Uber to appeal after TfL refuses license

Uber may disappear from Brentwood after being refused a new operating licence – a decision welcomed by taxi drivers.

An estimated 25 per cent of taxi journeys in Brentwood are now being made through Uber, which will not be granted a new licence to operate in London through Transport for London due to repeated safety failures.

It will, therefore, no longer be able to operate in Brentwood.

The Brentwood Borough Taxi Drivers Association (BBTDA) wrote to Brentwood Borough Council earlier in the year detailing the issues they say they are facing due to the rising number of drivers in the town who are licensed elsewhere.

Uber had initially had its licence pulled by TfL in 2017 due to safety fears, but was granted two extensions, the latest of which expired on Sunday, November 24.

And its future in Brentwood has been thrown into doubt after TfL refused an extension in light of new safety failures.

Among the most serious are how around 14,000 Uber journeys involved fraudulent drivers uploading their photos to other driver accounts.

The firm will be able to operate during any appeal.

Steve Smith from Brentwood firm 202020 Taxis said: “I am very pleased about that because it is very frustrating for the trade that operate completely against a major company who effectively ignore so many different rules. So we are delighted.

“They will appeal, they have already said they will. But just because they will appeal doesn’t mean that will be successful.

“It is very good for Brentwood taxi drivers without a doubt.”

Uber drivers are not licensed by Brentwood Borough Council, but receive their licenses from TfL.

The BBTDA says because Brentwood “has no control” over the vehicles registered to TFL it is unable to respond to complaints, making any malpractice difficult to deal with.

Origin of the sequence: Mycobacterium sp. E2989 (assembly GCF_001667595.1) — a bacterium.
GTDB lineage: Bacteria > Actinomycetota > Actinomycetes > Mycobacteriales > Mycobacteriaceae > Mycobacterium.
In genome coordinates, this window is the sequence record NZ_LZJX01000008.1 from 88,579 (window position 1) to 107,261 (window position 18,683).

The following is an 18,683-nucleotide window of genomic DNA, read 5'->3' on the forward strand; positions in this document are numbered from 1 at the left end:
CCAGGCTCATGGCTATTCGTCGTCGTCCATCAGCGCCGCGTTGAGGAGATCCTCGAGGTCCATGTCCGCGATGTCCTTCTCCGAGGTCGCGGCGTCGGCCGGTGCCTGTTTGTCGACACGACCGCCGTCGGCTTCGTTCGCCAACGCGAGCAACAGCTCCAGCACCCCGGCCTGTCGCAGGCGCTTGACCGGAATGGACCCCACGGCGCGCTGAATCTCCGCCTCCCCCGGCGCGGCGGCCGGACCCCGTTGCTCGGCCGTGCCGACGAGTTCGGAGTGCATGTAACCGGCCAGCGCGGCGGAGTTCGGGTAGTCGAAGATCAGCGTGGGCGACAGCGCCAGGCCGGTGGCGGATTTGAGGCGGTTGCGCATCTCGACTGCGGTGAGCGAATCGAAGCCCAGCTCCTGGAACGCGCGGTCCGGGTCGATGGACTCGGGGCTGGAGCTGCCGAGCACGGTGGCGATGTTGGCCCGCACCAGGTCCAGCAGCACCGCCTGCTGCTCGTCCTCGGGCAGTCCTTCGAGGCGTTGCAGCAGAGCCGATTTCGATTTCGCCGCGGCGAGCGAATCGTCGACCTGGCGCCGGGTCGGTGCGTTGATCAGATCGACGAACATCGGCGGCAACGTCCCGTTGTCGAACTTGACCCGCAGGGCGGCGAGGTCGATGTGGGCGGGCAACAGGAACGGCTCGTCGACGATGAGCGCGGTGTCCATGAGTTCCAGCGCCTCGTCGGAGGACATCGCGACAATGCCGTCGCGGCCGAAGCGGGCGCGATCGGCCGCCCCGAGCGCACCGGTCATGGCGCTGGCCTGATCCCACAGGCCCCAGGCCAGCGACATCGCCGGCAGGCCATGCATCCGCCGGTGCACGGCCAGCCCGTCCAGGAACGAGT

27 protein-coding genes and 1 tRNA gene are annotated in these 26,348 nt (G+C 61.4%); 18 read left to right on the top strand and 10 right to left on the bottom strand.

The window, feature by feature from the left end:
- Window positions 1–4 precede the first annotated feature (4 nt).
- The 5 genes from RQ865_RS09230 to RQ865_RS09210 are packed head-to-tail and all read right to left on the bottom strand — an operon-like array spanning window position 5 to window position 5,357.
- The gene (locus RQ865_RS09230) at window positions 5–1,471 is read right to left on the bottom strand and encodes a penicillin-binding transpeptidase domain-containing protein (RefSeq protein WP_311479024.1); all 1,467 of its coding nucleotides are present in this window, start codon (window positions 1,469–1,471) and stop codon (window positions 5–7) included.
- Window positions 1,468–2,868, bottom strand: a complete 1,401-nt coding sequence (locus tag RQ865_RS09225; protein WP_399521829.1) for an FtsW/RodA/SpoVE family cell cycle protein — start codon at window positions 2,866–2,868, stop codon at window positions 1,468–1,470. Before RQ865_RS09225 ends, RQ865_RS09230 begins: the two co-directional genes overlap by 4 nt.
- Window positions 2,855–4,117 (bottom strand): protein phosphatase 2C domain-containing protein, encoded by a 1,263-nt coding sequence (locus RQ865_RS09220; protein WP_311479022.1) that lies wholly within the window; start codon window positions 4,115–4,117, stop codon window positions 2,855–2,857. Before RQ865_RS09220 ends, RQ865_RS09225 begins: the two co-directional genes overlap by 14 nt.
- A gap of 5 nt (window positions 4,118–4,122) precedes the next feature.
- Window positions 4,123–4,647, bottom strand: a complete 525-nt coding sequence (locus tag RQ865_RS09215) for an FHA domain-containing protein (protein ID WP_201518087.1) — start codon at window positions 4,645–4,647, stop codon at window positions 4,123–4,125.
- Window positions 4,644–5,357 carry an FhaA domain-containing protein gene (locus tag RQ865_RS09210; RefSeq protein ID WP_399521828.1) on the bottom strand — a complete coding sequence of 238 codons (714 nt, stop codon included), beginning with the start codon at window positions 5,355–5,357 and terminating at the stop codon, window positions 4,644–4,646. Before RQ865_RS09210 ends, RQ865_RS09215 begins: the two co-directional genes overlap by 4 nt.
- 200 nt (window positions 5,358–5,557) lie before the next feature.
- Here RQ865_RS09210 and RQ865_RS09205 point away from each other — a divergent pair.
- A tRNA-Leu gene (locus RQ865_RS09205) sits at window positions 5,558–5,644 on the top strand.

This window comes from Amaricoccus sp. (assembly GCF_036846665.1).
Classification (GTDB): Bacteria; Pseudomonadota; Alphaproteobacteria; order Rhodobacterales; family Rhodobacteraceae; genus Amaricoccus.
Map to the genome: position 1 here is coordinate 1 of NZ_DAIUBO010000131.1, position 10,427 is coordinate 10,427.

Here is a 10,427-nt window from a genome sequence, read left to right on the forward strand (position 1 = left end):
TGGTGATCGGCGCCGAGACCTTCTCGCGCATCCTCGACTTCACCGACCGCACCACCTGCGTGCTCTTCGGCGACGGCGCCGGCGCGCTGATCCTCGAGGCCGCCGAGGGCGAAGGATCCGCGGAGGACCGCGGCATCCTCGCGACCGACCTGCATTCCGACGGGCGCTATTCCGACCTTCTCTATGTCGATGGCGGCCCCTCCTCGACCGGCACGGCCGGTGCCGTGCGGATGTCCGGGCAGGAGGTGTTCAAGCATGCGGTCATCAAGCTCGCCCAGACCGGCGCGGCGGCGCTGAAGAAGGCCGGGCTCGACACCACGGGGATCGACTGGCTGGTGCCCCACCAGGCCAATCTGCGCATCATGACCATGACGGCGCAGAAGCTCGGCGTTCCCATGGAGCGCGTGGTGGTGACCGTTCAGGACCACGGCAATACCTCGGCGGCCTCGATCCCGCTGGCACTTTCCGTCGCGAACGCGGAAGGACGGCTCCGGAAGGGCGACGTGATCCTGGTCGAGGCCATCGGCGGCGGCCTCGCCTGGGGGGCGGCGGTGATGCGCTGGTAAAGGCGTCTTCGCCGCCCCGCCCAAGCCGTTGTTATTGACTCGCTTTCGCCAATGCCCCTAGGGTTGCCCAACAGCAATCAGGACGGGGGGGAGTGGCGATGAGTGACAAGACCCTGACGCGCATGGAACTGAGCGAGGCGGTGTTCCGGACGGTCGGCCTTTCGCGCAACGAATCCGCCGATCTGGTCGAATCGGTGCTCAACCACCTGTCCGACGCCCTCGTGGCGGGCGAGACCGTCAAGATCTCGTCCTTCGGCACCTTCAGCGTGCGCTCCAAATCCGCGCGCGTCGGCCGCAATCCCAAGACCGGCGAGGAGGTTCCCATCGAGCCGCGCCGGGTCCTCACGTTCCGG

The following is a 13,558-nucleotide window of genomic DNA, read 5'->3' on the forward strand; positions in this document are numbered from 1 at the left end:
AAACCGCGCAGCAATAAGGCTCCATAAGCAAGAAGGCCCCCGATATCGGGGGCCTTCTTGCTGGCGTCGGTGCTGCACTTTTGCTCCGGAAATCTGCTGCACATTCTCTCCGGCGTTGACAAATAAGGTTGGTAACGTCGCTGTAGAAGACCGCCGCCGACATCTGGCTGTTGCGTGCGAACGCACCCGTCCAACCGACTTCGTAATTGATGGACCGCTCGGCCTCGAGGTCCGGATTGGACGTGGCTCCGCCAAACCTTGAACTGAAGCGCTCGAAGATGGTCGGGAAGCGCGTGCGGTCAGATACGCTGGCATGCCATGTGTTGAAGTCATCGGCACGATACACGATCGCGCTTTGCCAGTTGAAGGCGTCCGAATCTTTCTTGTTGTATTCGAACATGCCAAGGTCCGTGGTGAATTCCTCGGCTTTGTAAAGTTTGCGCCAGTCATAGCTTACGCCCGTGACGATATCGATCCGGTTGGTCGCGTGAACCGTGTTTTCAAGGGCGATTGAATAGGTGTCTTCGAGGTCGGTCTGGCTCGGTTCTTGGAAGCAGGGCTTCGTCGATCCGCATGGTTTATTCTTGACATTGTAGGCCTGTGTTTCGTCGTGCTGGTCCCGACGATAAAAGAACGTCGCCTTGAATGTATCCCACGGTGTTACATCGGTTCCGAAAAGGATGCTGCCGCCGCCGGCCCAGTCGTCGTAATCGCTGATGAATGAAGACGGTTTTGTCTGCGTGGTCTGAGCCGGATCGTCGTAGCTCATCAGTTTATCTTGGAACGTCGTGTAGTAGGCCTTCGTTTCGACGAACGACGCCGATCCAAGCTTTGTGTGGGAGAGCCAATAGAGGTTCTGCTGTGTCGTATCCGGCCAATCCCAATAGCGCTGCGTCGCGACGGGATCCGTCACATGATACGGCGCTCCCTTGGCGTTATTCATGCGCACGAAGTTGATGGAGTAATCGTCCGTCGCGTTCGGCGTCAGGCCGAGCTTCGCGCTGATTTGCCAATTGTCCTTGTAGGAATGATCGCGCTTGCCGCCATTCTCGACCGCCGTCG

However, according to legal advice provided to the council, Uber is not officially ‘operating’ in the town or doing anything unlawful.

And in August, Uber rejected requests for it to apply for a licence through Brentwood Borough Council.

The council admits over the last two to three years there has been a steady rise in the number of Uber vehicles active in the area, as they spread outside of London on their TfL licences.

It says this is “having a significant impact on the level of business for the local licensing Hackney Carriage and private hire trade”.

A Brentwood Borough Council spokesperson said: “We will be looking at the decision notice that TfL has issued to Uber to understand the full reasons for refusal.

“However, during the 21 day appeal period, and while any appeal is determined, Uber will have the right to continue to operate in Brentwood.”

The law requires that the private hire operator, private hire vehicle and the private hire driver are all licensed by the same authority, commonly known as the “triple lock licensing system”.

The triple lock, or trinity of licences, which is required for an operator to conduct business lawfully, is met with Uber holding an operator’s licence issued by TfL and using drivers and vehicles which are also licensed by TfL.

There is no geographical restriction on where the drivers may start and finish a journey booked with a lawfully-run operator.

It means Uber can operate under the “cross border hiring” provisions, allowing an operator in one authority to take a booking in another authority’s area, providing that they dispatch a vehicle and driver licensed by the authority that issued their operator’s licence.

The council previously wrote to Uber requesting it remove the Borough of Brentwood from its ‘London and surrounding areas region’, or apply for an operator licence with Brentwood.

It also asked the firm to licence all drivers who are predominantly working in Brentwood, but the company refused.


Piers Meyler

Local Democracy Reporter